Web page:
Real-Time Linux vs. RTOS for industrial networking

Using RTOS in Industrial Networking

Real-Time Operating Systems (RTOS) play a critical role in industrial networking by ensuring tasks are processed within strict time constraints. Such systems prioritize high-priority tasks, ensuring deterministic and timely responses, which is vital in automated environments where delays can lead to inefficiencies or even hazardous situations. Industrial applications include automotive, robotics and aviation among many others. An RTOS (Including FreeRTOS and RT-Kernel) is designed to handle real-time data and control tasks by managing the system’s hardware resources and scheduling tasks based on their priority levels, ensuring that high-priority tasks can interrupt lower-priority tasks. This architecture is essential for maintaining the operational integrity of time-sensitive industrial processes.

Examining the Real-Time Linux Kernel

The Linux kernel is widely used for its flexibility and stability. However, it is not a real-time system by default. By applying the RT_PREEMPT patch, we can modify the kernel to prioritize real-time tasks effectively. This patched version of the Linux kernel can preempt less critical processes in favor of time-sensitive ones. We will in this article do a comparison between an real-time OS (RT-Kernel) and a linux kernel with RT-PREEMPT patch. The hardware is LAN9662 from Microchip.

For industrial applications running Linux on Microchip LAN9662 hardware, the RT-PREEMPT patch is key to achieving the necessary real-time capabilities. It involves kernel adjustments for interrupt handling and process scheduling, ensuring time-critical tasks are managed appropriately.

Performance Metrics: Latency and Throughput under Load

In evaluating the real-time performance of the Linux kernel with the RT_PREEMPT patch versus a standard kernel and an RT-Kernel on the LAN9662 hardware, latency and throughput are the primary metrics. The cyclictest tool was used to measure the timing behavior under network load, induced by the iperf3 tool to simulate heavy data traffic. The results were as follows:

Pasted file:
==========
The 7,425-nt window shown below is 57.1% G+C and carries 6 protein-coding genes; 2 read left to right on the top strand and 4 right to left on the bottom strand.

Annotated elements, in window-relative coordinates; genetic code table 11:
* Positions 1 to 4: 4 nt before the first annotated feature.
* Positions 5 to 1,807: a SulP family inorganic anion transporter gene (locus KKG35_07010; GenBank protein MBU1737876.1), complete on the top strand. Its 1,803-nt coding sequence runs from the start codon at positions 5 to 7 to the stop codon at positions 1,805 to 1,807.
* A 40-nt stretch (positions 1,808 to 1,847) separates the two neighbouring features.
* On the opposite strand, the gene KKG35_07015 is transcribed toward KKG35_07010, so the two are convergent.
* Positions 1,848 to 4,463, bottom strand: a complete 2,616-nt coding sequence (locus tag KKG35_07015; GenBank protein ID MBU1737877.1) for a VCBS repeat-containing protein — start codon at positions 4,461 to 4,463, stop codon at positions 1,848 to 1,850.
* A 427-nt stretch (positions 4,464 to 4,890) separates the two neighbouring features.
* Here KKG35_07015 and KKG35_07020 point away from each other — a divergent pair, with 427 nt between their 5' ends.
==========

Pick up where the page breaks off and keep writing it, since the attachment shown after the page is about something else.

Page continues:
Standard Linux

    The standard Linux kernel managed an average network throughput of 250 Mbits/s under load, but several test samples exceeded a delay of more than 500 microseconds (µs), which could compromise real-time performance.


      Real-Time Linux

      With RT_PREEMPT, the Linux kernel showed a reduced average throughput of 170 Mbits/s under load. However, the latency was significantly improved, with the RT_PREEMPT kernel keeping delays below 150 µs.



        RT-Kernel, while only achieving an average of 65 Mbits/s under load, had the least impact on latencies, demonstrating the expected behavior of an RTOS where network throughput is less prioritized in favor of task execution. Note the time scale, delays were in the nanoseconds range. 

        In the loaded case an average of 65 Mbits was achieved, while the bandwidth achieved without any test running was 140 Mbits. This will skew the results somewhat since the interrupt load on the RTOS tests are likely a bit less. As expected however, the loading over network, has very little impact on actual latencies.

        Real-World Implications of RTOS in Industrial Networks

        The real-world implications of these findings are significant for industrial networking. The RT_PREEMPT patch’s ability to bound and maintain lower latency makes it suitable for real-time applications, despite the trade-off in network performance. On the other hand, the RT-Kernel’s lower network throughput underlines the inherent balance that must be struck between real-time task prioritization and overall network performance. In scenarios where sub-millisecond response times are required, the RT_PREEMPT kernel presents a viable solution, albeit with the understanding that it may incur a throughput penalty. These results are crucial when designing and implementing systems where the predictability and timeliness of task execution are non-negotiable.

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